On the other side, you can go 64bit and with
Ubuntu Software Centre you can be happy as you have access to a huge library of 64bit applications. However, if you want to use proprietary software on Linux, you need to hope that they support also 64bit. Products like: Adobe Flash, Adobe AIR, Google Talk Plugin, Skype, Amazon MP3 are 32bits only. Some do work if you install the 32bit stack on your 64bit system, but some won’t (Amazon MP3) or badly (Adobe Flash). Another drawback of 64bit system is that they use more memory. So a same application will use more memory for doing the same thing in a 32bit environment. Sometimes it’s a problem.
- 32bit is more compatible regarding application (especially proprietary ones like Skype or Flash). PAE does not have impact on applications usually.
- 32bit+PAE/64bit you might have problem on both platform with certain binary drivers (usually for WiFi)
- If you don’t need an application that uses more than 2GB of RAM (create your own map for your GPS), then you don’t need 64bit. This is the case for the vast majority of users in today computing.
- 64bit tend to use more memory for the same workload.
- Some users and benchmarks (see phoronix.com) report 64bit systems are slightly faster. But the margin is small enough that I don’t feel the differences.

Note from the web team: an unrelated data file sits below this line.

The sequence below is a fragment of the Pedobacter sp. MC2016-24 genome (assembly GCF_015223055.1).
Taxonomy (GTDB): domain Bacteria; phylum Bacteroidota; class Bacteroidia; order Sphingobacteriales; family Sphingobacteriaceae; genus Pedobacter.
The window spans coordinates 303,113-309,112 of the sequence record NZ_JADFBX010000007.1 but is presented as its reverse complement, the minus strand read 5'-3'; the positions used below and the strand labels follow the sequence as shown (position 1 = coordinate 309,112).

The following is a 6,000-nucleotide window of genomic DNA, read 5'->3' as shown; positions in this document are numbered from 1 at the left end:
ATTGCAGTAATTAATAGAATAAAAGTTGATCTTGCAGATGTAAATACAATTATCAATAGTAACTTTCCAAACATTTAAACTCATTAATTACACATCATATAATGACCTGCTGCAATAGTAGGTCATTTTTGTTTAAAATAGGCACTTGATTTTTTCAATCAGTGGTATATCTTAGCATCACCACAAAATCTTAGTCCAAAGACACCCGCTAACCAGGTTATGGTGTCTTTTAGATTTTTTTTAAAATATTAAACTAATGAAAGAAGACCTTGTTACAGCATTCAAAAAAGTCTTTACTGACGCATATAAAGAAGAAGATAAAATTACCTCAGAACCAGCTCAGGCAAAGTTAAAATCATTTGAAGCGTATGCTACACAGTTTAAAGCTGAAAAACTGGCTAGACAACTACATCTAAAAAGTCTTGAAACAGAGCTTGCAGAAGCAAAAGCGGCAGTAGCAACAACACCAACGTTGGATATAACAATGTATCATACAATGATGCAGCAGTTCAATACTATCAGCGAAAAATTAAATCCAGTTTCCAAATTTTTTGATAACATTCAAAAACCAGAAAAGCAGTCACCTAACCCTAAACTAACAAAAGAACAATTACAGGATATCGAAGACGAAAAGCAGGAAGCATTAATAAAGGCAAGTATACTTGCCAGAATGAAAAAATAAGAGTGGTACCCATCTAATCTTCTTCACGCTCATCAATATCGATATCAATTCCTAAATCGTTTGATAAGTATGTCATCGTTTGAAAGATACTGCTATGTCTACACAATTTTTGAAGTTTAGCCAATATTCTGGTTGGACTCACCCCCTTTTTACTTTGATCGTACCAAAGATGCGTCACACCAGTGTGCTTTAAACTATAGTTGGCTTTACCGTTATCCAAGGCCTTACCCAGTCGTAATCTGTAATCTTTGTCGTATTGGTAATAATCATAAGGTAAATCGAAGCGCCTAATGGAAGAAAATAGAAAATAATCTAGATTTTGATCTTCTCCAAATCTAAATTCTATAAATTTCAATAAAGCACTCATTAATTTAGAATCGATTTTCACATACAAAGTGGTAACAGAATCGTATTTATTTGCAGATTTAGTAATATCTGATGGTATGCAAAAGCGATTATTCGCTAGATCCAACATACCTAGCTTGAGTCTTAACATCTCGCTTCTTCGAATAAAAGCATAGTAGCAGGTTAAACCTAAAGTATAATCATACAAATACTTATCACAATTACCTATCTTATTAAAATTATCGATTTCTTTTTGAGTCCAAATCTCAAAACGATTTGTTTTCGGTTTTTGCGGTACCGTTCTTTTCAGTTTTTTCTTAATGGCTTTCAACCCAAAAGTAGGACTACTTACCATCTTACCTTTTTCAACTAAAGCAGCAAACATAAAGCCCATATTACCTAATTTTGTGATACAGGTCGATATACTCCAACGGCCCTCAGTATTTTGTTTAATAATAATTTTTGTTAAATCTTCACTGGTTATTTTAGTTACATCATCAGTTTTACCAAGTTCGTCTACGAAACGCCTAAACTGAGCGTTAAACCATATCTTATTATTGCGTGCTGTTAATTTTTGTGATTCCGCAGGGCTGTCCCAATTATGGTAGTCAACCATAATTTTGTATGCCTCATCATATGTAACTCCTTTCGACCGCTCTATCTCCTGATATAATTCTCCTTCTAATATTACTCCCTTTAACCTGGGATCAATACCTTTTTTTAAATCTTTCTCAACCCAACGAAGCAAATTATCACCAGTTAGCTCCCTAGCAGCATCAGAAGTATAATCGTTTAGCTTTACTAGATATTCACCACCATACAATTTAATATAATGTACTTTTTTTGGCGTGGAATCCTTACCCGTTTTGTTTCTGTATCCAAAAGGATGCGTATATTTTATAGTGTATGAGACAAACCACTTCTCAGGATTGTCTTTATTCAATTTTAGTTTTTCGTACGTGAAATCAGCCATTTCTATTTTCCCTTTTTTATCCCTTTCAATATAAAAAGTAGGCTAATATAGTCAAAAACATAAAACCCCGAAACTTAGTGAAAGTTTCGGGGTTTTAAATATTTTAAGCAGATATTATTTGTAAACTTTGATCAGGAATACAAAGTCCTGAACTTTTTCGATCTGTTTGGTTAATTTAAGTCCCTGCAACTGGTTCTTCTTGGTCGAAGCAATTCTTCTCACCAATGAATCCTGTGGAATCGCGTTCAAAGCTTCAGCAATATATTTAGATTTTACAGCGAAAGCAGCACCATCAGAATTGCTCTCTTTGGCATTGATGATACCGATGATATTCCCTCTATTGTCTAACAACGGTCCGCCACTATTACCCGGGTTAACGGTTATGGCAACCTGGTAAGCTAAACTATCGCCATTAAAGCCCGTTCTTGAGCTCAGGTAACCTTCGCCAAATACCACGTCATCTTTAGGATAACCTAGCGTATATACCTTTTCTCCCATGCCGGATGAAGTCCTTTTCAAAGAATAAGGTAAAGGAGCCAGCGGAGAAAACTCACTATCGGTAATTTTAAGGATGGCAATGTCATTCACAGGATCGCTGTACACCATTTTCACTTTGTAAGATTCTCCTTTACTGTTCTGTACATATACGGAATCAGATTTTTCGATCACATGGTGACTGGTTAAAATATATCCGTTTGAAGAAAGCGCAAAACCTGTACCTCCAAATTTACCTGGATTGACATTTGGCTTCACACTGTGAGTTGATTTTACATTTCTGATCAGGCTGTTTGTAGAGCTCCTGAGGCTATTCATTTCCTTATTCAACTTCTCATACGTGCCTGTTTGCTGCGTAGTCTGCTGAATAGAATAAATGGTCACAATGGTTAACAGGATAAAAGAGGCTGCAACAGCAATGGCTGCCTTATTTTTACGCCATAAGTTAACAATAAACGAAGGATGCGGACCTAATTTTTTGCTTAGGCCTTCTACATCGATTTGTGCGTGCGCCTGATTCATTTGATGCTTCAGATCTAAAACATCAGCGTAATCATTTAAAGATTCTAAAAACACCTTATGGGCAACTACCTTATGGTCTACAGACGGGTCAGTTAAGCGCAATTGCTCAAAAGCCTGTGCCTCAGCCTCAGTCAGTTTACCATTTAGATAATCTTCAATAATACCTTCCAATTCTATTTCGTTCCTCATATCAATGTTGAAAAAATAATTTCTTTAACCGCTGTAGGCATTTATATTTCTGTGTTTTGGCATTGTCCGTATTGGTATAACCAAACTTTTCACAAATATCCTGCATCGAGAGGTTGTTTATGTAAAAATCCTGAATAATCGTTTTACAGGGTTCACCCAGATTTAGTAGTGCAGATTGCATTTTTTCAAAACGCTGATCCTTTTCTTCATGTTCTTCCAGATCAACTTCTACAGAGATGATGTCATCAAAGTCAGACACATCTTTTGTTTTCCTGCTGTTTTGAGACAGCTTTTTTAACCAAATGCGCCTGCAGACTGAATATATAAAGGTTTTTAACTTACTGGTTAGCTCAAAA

I have a laptop with almost the same configuration as yours. But I decided to install Ubuntu 10.10 32 bits instead of 64 bits because I have some closed-source software dependence:
- Adobe Flash plugin: recently Adobe started provide flash in 64 bits for Linux, but its still a problem, crashing every time. Several blogs around the Internet are posting how to workaround to get a flash plugin (32 bits version) to work on a 64 bits system. You may give it a try if you really intend to move to 64 bits.
- Skype: while its possible to install and use skype 32 bits in a 64 bits system, you may suffer from problems related to the fact that two versions of the same library (ia32-libs, lib32asound2, libasound2-plugins, Qt and etc) will be installed in your laptop.
- Mplayer with w32codecs: Mplayer works fine, but to use the W32codecs which include WMV9 support, you need to use a 32bit Mplayer with 32bit libraries. A guide how to do this is found in this thread.